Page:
Post by smitcat » Mon Oct 30, 2017 10:27 am

CnC wrote:
Fri Oct 27, 2017 12:09 pm
Hey guys I was reading on here and found two interesting tax tips for retirement. I'm not sure if they will be there when I retire, but they seem like either one will be an extreamly useful tool for retirement.

I would like to know more about them, which one is "better" and or which one should be focused on. I would also like to know if I am off the mark and don't understand something.

1) Roth conversions taking my 401k rolling into a regular IRA then converting X % of it into a Roth paying taxes on that amount. The idea is to get as much rolled over before my pension/our social security kick in so that
We can withdraw Roth money to supply our SS and pension income without bumping up the tax bracket.

2) Step up taxable accounts. The idea here is to sell as much stock/ECT as possible yet stay under the income limit right now if you make under 89,000± including write-offs you pay no capital gains. Then buy as much stock as you can at the new higher price. Lowering your capital gains in the future.

Assuming you have both 1 mil in 401k and 1mil in a taxable brokerage account which would be the best?

In our case we require around 60,000 for expenses which would allow us ±30,000 for taxable conversions.

I can add as much detail as is needed if more is needed. We are hoping for an early 50's retirement with a cola pension starting at 55 that will cover 60-70% of mandatory experience and at 67 social security + cola pension will cover 100-110% of mandatory expenses.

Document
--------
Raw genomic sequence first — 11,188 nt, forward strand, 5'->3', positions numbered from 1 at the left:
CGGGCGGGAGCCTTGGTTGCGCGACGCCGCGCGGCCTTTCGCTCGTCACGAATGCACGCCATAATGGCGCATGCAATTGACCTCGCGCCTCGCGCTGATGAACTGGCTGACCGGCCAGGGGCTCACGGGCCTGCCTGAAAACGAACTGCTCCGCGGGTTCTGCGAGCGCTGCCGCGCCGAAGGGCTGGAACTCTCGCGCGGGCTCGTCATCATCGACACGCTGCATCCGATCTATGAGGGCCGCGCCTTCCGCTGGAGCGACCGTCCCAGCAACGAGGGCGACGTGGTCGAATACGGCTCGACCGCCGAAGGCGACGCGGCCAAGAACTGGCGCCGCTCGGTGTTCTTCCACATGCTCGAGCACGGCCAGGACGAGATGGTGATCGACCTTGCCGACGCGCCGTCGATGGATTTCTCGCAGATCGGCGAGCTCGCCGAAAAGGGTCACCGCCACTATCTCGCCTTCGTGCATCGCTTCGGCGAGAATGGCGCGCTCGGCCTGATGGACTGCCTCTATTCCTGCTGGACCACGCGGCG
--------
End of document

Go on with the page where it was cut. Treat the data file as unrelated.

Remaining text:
We have modeled both of your options with both the IORP and the RPM spreadsheet calculator and plan to do some of each at various times in the future. Roth conversions will be a primary method for us after simulating many possibilities within the calculators.
Both calculators are free but it does require some time and effort to populate them correctly for your comparisons. Well worth the efforts in our case as it opened up a bunch of options for us similar to what you have posted.
As you posted - it is what you keep not what you collect that counts.

ThriftyPhD
Posts: 163
Joined: Mon Jul 31, 2017 10:43 am

Re: Roth conversions or taxable step up?

Post by ThriftyPhD » Mon Oct 30, 2017 10:43 am

The big benefit of Roth conversions is by depleting your pretax money, you reduce or eliminate your RMDs. If you're getting enough from pension and SS, RMDs may raise your taxes for money you didn't need to withdraw. This is even worse for a surviving spouse who would be filing as a single taxpayer.

randomguy
Posts: 4871
Joined: Wed Sep 17, 2014 9:00 am

Re: Roth conversions or taxable step up?

Post by randomguy » Mon Oct 30, 2017 11:02 am

FiveK wrote:
Fri Oct 27, 2017 4:09 pm